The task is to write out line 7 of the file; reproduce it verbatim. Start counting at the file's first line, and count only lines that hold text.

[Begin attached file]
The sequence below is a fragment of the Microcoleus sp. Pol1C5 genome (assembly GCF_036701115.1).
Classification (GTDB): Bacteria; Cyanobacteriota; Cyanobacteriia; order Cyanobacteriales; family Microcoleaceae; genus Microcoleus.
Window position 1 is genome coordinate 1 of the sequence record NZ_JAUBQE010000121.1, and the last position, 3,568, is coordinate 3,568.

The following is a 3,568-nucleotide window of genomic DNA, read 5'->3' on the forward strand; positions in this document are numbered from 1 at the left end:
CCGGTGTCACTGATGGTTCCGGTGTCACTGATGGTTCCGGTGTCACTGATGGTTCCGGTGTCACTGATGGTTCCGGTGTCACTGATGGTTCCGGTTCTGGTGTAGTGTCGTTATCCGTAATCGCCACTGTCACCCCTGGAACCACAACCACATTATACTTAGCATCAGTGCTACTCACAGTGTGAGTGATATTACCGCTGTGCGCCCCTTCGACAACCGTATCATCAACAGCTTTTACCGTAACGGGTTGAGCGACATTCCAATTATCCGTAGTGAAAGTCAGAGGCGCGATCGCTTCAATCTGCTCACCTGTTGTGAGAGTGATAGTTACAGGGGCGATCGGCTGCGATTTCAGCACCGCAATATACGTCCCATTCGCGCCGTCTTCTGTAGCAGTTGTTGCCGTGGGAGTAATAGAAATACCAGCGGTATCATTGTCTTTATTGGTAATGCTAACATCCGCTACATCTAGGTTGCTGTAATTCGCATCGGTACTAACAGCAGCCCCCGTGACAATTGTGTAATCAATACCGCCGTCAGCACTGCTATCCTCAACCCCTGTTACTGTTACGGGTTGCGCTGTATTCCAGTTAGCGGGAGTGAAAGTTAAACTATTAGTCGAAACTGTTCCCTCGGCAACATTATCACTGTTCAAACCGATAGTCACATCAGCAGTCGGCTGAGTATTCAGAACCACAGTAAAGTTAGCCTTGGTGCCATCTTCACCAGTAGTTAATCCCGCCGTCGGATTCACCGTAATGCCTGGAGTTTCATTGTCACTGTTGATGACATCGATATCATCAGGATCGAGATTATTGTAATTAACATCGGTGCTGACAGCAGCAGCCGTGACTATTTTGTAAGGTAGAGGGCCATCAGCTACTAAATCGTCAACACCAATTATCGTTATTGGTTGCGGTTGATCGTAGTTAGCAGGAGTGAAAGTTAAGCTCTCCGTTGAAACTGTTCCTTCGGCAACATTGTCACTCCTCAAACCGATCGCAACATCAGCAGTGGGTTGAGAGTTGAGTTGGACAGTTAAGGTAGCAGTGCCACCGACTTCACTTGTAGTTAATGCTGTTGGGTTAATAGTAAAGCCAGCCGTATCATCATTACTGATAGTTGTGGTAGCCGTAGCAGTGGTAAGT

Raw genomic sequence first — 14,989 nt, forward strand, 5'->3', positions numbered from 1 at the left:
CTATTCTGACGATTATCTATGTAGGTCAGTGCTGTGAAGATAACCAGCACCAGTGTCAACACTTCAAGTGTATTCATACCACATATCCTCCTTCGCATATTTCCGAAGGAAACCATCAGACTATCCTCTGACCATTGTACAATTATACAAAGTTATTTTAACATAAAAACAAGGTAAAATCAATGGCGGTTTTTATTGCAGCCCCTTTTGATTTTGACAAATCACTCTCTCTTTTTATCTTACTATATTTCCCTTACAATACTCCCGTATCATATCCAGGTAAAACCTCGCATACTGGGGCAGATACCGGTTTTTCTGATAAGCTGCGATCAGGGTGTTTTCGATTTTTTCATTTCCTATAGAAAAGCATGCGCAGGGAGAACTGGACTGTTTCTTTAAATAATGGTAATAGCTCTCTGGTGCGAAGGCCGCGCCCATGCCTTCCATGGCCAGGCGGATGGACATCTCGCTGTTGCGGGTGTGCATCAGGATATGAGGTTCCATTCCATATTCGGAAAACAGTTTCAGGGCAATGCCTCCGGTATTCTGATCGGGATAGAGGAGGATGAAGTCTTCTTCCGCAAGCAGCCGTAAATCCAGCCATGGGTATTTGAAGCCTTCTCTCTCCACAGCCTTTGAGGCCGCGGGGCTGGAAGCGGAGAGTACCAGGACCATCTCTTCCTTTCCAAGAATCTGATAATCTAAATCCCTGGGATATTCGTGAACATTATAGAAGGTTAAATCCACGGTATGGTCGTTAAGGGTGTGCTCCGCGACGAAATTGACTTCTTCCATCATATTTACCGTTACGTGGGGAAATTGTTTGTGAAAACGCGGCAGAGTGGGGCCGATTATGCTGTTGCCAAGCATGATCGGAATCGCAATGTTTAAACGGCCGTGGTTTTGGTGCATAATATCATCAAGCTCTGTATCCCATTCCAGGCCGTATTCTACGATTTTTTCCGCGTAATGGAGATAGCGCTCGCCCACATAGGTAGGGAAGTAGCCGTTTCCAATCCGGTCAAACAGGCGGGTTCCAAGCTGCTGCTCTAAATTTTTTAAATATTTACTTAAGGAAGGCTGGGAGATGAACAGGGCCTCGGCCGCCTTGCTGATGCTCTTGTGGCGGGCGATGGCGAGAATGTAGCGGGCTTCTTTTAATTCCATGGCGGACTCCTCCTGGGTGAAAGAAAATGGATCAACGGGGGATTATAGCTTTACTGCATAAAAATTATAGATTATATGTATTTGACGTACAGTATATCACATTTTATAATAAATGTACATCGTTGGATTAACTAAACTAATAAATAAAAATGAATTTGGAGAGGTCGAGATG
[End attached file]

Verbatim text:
CTATTCTGACGATTATCTATGTAGGTCAGTGCTGTGAAGATAACCAGCACCAGTGTCAACACTTCAAGTGTATTCATACCACATATCCTCCTTCGCATATTTCCGAAGGAAACCATCAGACTATCCTCTGACCATTGTACAATTATACAAAGTTATTTTAACATAAAAACAAGGTAAAATCAATGGCGGTTTTTATTGCAGCCCCTTTTGATTTTGACAAATCACTCTCTCTTTTTATCTTACTATATTTCCCTTACAATACTCCCGTATCATATCCAGGTAAAACCTCGCATACTGGGGCAGATACCGGTTTTTCTGATAAGCTGCGATCAGGGTGTTTTCGATTTTTTCATTTCCTATAGAAAAGCATGCGCAGGGAGAACTGGACTGTTTCTTTAAATAATGGTAATAGCTCTCTGGTGCGAAGGCCGCGCCCATGCCTTCCATGGCCAGGCGGATGGACATCTCGCTGTTGCGGGTGTGCATCAGGATATGAGGTTCCATTCCATATTCGGAAAACAGTTTCAGGGCAATGCCTCCGGTATTCTGATCGGGATAGAGGAGGATGAAGTCTTCTTCCGCAAGCAGCCGTAAATCCAGCCATGGGTATTTGAAGCCTTCTCTCTCCACAGCCTTTGAGGCCGCGGGGCTGGAAGCGGAGAGTACCAGGACCATCTCTTCCTTTCCAAGAATCTGATAATCTAAATCCCTGGGATATTCGTGAACATTATAGAAGGTTAAATCCACGGTATGGTCGTTAAGGGTGTGCTCCGCGACGAAATTGACTTCTTCCATCATATTTACCGTTACGTGGGGAAATTGTTTGTGAAAACGCGGCAGAGTGGGGCCGATTATGCTGTTGCCAAGCATGATCGGAATCGCAATGTTTAAACGGCCGTGGTTTTGGTGCATAATATCATCAAGCTCTGTATCCCATTCCAGGCCGTATTCTACGATTTTTTCCGCGTAATGGAGATAGCGCTCGCCCACATAGGTAGGGAAGTAGCCGTTTCCAATCCGGTCAAACAGGCGGGTTCCAAGCTGCTGCTCTAAATTTTTTAAATATTTACTTAAGGAAGGCTGGGAGATGAACAGGGCCTCGGCCGCCTTGCTGATGCTCTTGTGGCGGGCGATGGCGAGAATGTAGCGGGCTTCTTTTAATTCCATGGCGGACTCCTCCTGGGTGAAAGAAAATGGATCAACGGGGGATTATAGCTTTACTGCATAAAAATTATAGATTATATGTATTTGACGTACAGTATATCACATTTTATAATAAATGTACATCGTTGGATTAACTAAACTAATAAATAAAAATGAATTTGGAGAGGTCGAGATG